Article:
Colorado Cops Steal $25,000 in Cash From Couple During Routine Traffic Stop

They were a couple from South Dakota driving through Parker, Colorado on vacation. Dion Anderson had just won a settlement of about $28,000, which his attorney confirmed and communicated to the bank so that his settlement check could be cashed. Anderson never had a checking account to park money money, and he and his girlfriend Margaret McKinney wanted to take the cash with them to Colorado so that they could keep it safe. They feared that if they left it at their apartment, it would get stolen or destroyed. Perhaps following his lawsuit victory, he made himself a prime target.

It doesn’t really matter what their reasoning was to bring that much cash with them. There is nothing wrong with having that much money. It’s their money. It’s their business.

When Margaret McKinney and her boyfriend Dion Anderson had made a wrong turn in Colorado and ended up driving through Parker, a cop pulled them over for having their temporary tag in the wrong place. A serious crime, I know. The Denver Post reported:

A Parker police officer pulled over 33-year-old Margaret McKinney because the temporary tag on her car was in the wrong place. The officer smelled marijuana and asked to search the car, McKinney said.

“I thought, ‘For what?’ ” McKinney said. “I had no reason for not allowing the search. I wasn’t doing anything wrong.”

Let me stop right there for a second. This is the reason people advise not saying a word to police, or at least not consenting to a search. It’s not a guarantee that your money and possessions won’t be stolen by the police, but you’re more likely to keep those things if you force the police to prove their case against your first. It also makes your case a lot easier to defend by an attorney. TV shows have taught us that “if you haven’t done anything wrong, then you have nothing to hide.” That’s a total myth, as this case makes clear.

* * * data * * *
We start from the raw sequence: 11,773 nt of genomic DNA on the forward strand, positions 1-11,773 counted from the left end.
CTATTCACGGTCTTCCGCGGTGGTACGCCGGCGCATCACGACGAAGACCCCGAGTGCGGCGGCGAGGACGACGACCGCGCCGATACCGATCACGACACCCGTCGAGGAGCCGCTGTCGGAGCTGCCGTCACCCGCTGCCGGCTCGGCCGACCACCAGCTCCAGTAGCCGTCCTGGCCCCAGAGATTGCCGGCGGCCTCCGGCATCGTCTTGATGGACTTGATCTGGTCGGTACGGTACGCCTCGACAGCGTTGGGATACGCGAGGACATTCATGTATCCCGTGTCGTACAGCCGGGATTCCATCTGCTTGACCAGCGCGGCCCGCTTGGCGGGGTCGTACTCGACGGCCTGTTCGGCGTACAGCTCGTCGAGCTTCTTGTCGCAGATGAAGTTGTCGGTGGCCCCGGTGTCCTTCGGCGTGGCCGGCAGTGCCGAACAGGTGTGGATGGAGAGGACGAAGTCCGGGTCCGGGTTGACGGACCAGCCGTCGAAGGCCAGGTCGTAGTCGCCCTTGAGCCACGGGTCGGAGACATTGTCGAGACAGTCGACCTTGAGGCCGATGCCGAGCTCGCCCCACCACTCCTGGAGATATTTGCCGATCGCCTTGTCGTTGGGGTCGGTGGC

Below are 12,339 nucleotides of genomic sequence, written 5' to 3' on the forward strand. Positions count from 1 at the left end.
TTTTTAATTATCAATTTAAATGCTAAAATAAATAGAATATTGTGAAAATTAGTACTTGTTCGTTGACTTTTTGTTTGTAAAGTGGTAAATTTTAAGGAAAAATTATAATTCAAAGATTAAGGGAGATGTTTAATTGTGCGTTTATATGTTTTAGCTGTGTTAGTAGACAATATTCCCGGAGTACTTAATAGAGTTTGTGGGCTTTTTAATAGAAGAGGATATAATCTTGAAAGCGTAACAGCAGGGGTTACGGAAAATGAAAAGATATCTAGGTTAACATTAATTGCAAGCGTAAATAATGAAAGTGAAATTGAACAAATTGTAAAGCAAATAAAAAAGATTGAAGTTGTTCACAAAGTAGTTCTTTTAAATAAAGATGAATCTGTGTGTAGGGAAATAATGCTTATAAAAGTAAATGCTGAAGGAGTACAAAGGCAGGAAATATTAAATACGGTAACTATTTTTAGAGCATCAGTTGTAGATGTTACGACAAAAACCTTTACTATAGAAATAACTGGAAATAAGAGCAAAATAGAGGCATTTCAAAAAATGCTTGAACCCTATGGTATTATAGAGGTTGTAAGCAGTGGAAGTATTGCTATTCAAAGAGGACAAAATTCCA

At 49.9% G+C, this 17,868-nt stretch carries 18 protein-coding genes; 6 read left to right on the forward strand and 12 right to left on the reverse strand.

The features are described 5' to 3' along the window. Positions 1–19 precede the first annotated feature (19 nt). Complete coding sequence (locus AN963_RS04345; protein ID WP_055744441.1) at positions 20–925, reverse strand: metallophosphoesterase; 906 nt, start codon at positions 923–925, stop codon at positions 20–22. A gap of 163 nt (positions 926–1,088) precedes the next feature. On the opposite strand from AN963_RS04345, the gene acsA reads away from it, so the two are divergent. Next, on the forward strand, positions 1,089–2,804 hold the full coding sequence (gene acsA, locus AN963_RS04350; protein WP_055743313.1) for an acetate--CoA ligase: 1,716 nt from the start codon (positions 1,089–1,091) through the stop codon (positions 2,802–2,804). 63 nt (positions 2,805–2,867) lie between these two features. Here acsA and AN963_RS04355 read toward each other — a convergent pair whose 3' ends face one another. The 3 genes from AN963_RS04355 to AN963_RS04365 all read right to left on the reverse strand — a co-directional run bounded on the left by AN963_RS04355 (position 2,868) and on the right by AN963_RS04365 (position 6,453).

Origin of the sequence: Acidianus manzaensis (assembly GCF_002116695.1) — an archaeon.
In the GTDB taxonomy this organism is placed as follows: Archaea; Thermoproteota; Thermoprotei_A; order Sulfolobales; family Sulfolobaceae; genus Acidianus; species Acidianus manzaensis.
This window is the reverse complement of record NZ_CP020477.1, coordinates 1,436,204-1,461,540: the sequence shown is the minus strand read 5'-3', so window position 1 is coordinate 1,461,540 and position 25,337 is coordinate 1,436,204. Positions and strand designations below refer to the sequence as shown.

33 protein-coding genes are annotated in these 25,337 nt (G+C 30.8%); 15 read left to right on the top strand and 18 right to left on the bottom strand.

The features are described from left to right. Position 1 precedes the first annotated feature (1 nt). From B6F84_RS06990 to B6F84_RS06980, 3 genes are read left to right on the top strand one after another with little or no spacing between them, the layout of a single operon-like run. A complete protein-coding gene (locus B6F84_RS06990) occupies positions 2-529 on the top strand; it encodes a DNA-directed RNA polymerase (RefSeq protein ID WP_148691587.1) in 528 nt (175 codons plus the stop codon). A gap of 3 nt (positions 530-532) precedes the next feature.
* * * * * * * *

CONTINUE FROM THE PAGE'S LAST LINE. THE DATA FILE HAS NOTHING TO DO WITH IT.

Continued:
By the time the traffic stop ended, McKinney and her boyfriend, Dion “Tony” Anderson, 46, were out more than $25,000 after spending two hours being detained on the roadside by Parker police and a federal Drug Enforcement Administration agent.

The couple said they were never charged with a crime and were allowed to keep marijuana and a pipe. But the money was seized after officers found it stuffed in socks in a suitcase.

“I saw her pipe on the hood of her car, and she got to keep it while my money went in the other direction,” Anderson said. “That burned my tail feathers.”

Now, Anderson, who said he received the money through a lawsuit settlement, must prove he obtained the money through legal means to get it back from the government.

Parker police and the DEA declined to speak about the case, but legal experts said it seems Anderson’s money was taken through a controversial government program that was ended last month by U.S. Attorney General Eric Holder.

“It literally sounds like highway robbery,” said Mark Silverstein, legal director for the ACLU-Colorado.

So, this whole money seizure was supposedly about drugs. Having marijuana and a pipe with which to smoke it is not illegal in Colorado. But they stole 25 grand from them because of the marijuana they found.

If marijuana really was the issue, then why in the world did they give the marijuana and the pipe back to them? Because they didn’t care about that. They just wanted the money. And now, this couple has to prove to the court system that their cash was legally obtained if they ever want to see part of their money again. In other words, this couple is guilty until they’ve been proven by a biased court system to be innocent. They were never charged with any crime, because they didn’t do anything illegal. Having cash is not a crime. In Colorado, having marijuana and a pipe is not illegal. It was obviously a small amount of weed, because the cops gave it back.

I’m somewhat surprised they didn’t seize the car. Maybe it was a clunker and not worth the hassle of trying to sell it.

I just saw a nice police pickup truck the other day with a decal that read “Donated by a drug dealer.” I wouldn’t be surprised if the Parker cops took that $25,000 and bought a nice car and put the same decal on it.